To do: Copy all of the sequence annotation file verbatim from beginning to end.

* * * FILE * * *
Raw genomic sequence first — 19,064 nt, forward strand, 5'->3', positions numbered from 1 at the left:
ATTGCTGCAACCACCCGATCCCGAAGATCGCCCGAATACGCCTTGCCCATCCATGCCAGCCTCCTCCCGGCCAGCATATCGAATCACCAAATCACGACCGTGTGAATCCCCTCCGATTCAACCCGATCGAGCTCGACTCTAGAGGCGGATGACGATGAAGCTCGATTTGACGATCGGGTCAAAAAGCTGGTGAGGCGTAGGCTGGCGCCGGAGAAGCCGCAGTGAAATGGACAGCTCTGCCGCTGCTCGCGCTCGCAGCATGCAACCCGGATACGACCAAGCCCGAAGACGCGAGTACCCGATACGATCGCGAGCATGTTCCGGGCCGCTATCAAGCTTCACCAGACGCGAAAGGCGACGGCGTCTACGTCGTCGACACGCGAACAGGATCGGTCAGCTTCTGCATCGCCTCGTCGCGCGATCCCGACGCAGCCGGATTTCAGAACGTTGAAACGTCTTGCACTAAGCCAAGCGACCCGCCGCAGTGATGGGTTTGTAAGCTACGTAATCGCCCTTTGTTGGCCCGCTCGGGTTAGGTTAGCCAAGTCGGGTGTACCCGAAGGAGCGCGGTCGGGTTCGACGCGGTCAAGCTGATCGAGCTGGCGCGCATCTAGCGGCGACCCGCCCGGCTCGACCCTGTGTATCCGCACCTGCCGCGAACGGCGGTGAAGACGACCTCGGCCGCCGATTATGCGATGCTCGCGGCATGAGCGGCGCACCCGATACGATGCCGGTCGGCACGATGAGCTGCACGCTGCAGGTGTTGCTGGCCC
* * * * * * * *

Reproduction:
Raw genomic sequence first — 19,064 nt, forward strand, 5'->3', positions numbered from 1 at the left:
ATTGCTGCAACCACCCGATCCCGAAGATCGCCCGAATACGCCTTGCCCATCCATGCCAGCCTCCTCCCGGCCAGCATATCGAATCACCAAATCACGACCGTGTGAATCCCCTCCGATTCAACCCGATCGAGCTCGACTCTAGAGGCGGATGACGATGAAGCTCGATTTGACGATCGGGTCAAAAAGCTGGTGAGGCGTAGGCTGGCGCCGGAGAAGCCGCAGTGAAATGGACAGCTCTGCCGCTGCTCGCGCTCGCAGCATGCAACCCGGATACGACCAAGCCCGAAGACGCGAGTACCCGATACGATCGCGAGCATGTTCCGGGCCGCTATCAAGCTTCACCAGACGCGAAAGGCGACGGCGTCTACGTCGTCGACACGCGAACAGGATCGGTCAGCTTCTGCATCGCCTCGTCGCGCGATCCCGACGCAGCCGGATTTCAGAACGTTGAAACGTCTTGCACTAAGCCAAGCGACCCGCCGCAGTGATGGGTTTGTAAGCTACGTAATCGCCCTTTGTTGGCCCGCTCGGGTTAGGTTAGCCAAGTCGGGTGTACCCGAAGGAGCGCGGTCGGGTTCGACGCGGTCAAGCTGATCGAGCTGGCGCGCATCTAGCGGCGACCCGCCCGGCTCGACCCTGTGTATCCGCACCTGCCGCGAACGGCGGTGAAGACGACCTCGGCCGCCGATTATGCGATGCTCGCGGCATGAGCGGCGCACCCGATACGATGCCGGTCGGCACGATGAGCTGCACGCTGCAGGTGTTGCTGGCCC